Difference between revisions of "Ellipse"

From Conservapedia
Jump to: navigation, search
m (subcat)
(username removed)
(Tidy up, added a bit about areas and circumferences)
 
(2 intermediate revisions by one other user not shown)
Line 1: Line 1:
 
[[Image:658px-Elipse svg.png|right|thumb|400px|In the figure, ''a'' is the semi-major axis, ''b'' is the semi-minor axis, F1 and F2 are the two focal points. The distance F1-X-F2 is constant.]]
 
[[Image:658px-Elipse svg.png|right|thumb|400px|In the figure, ''a'' is the semi-major axis, ''b'' is the semi-minor axis, F1 and F2 are the two focal points. The distance F1-X-F2 is constant.]]
  
An '''ellipse''' is a geometric figure that looks like a squashed [[circle]]. The more squashed it is, the greater its [[eccentricity]].  
+
An '''ellipse''' is a geometric figure that looks like a squashed [[circle]]. The more squashed it is, the greater its eccentricity.  
  
It is defined as the set of all points in a plane where the sum of the distance from two points, the ''foci'', is the same.  A special case of the ellipse is the circle, where the two points are coincident.
+
It is defined as the set of all points in a plane where the sum of the distance from two points, the ''foci'', is the same.  A special case of the ellipse is the circle, where the two points are coincident. A circle has an eccentricity of 0.
  
 
To construct an ellipse, place tacks at two points on a piece of paper with a string between them. Trace out the curve of the ellipse with a pencil which is always pushing against the string. The longer the string, the less eccentric the ellipse will be (and more circular).
 
To construct an ellipse, place tacks at two points on a piece of paper with a string between them. Trace out the curve of the ellipse with a pencil which is always pushing against the string. The longer the string, the less eccentric the ellipse will be (and more circular).
Line 15: Line 15:
 
The terms ''eccentric'' and ''circular'' are antonyms.  
 
The terms ''eccentric'' and ''circular'' are antonyms.  
  
A pair of line segments drawn from one [[focal point]] of an ellipse to the curve and from there to its other focal point form an angle whose bifurcating line is always perpendicular to the tangent of the curve. This feature of an ellipse has been exploited in rooms having elliptical walls or (more dramatically) elliptical ceilings.  
+
A pair of line segments drawn from one focal point of an ellipse to the curve and from there to its other focal point form an angle whose bifurcating line is always perpendicular to the tangent of the curve. This feature of an ellipse has been exploited in rooms having elliptical walls or (more dramatically) elliptical ceilings.  
A whisper at one focal point is easily heard at the the other focal point, because the sound waves bounce off the walls and combine again at the other focal point.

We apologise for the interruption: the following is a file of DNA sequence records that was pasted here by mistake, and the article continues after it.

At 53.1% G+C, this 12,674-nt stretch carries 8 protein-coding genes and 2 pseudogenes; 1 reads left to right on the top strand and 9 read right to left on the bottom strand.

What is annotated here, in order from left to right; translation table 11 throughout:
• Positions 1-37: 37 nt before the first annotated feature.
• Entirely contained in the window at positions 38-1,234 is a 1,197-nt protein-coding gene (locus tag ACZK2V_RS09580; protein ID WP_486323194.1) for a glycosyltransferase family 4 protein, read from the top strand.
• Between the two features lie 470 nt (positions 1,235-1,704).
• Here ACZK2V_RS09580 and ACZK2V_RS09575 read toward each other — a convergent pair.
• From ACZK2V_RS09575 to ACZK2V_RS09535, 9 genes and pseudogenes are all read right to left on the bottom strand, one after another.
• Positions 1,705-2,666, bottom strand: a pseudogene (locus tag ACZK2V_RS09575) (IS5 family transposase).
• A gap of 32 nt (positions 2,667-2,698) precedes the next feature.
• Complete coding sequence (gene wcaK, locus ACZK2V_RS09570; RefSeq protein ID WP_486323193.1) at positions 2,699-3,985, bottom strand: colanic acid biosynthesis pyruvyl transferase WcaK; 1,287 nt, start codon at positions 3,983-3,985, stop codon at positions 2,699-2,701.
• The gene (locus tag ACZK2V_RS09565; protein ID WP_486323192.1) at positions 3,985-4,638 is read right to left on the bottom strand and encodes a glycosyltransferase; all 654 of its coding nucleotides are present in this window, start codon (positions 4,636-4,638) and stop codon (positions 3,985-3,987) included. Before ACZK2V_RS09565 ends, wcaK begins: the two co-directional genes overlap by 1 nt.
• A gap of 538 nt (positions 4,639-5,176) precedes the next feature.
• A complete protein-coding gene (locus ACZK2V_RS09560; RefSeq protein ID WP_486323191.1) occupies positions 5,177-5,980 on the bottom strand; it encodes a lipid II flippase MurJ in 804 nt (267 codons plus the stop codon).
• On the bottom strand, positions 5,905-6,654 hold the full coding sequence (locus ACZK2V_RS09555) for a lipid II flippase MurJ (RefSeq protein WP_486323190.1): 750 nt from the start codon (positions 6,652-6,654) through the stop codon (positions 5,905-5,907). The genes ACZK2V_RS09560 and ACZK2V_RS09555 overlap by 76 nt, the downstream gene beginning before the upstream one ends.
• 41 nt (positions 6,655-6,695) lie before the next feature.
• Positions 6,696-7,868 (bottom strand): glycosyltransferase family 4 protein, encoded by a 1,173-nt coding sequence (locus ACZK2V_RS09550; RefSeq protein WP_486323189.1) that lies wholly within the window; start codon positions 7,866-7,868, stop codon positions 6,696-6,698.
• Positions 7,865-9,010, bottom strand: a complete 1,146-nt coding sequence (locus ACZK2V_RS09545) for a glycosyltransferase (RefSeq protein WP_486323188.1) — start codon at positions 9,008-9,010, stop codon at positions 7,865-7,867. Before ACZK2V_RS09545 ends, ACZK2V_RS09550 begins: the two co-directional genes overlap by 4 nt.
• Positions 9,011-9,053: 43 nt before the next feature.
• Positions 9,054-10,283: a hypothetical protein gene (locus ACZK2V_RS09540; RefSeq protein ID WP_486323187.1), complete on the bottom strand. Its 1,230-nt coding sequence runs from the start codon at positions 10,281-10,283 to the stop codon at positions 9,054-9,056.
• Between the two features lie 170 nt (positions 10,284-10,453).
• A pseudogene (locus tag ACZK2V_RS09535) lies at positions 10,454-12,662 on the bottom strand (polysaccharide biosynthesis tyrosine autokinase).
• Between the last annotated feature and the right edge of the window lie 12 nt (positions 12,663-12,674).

+
A whisper at one focal point is easily heard at the other focal point, because the sound waves bounce off the walls and combine again at the other focal point.
  
Ellipses became important in [[astronomy]] in the early 1600s, when [[Kepler]] proved that planets revolving the sun always follow elliptical [[orbit]]s, with the sun at one of the foci. This helped overturn the [[Ptolemaic theory]], and led to [[Issac Newton]]'s [[law of gravitation]].  
+
Ellipses became important in [[astronomy]] in the early 1600s, when [[Kepler]] proved that planets revolving the sun always follow elliptical [[orbit]]s, with the sun at one of the foci. This helped overturn the [[Ptolemaic theory]], and led to [[Newton|Issac Newton]]'s [[Gravitation|law of gravitation]].  
  
[[category:Plane Geometry]]
+
==Area and Circumference==
 +
 
 +
Unlike a [[circle]], there is no closed form for the [[circumference]] of an ellipse. The [[area]] of an ellipse is given by:
 +
 
 +
<math>A = \pi ab</math>
 +
 
 +
[[Category:Plane Geometry]]

Latest revision as of 11:11, 24 September 2016

In the figure, a is the semi-major axis, b is the semi-minor axis, F1 and F2 are the two focal points. The distance F1-X-F2 is constant.

An ellipse is a geometric figure that looks like a squashed circle. The more squashed it is, the greater its eccentricity.

It is defined as the set of all points in a plane where the sum of the distance from two points, the foci, is the same. A special case of the ellipse is the circle, where the two points are coincident. A circle has an eccentricity of 0.

To construct an ellipse, place tacks at two points on a piece of paper with a string between them. Trace out the curve of the ellipse with a pencil which is always pushing against the string. The longer the string, the less eccentric the ellipse will be (and more circular).

The general algebraic formula for an ellipse is given by:

An ellipse is a conic section, the intersection of a plane and a cone, where the angle of the plane to the cone's axis is greater than the angle of the cone with its axis.

The terms eccentric and circular are antonyms.

A pair of line segments drawn from one focal point of an ellipse to the curve and from there to its other focal point form an angle whose bifurcating line is always perpendicular to the tangent of the curve. This feature of an ellipse has been exploited in rooms having elliptical walls or (more dramatically) elliptical ceilings. A whisper at one focal point is easily heard at the other focal point, because the sound waves bounce off the walls and combine again at the other focal point.

Ellipses became important in astronomy in the early 1600s, when Kepler proved that planets revolving the sun always follow elliptical orbits, with the sun at one of the foci. This helped overturn the Ptolemaic theory, and led to Issac Newton's law of gravitation.

Area and Circumference

Unlike a circle, there is no closed form for the circumference of an ellipse. The area of an ellipse is given by: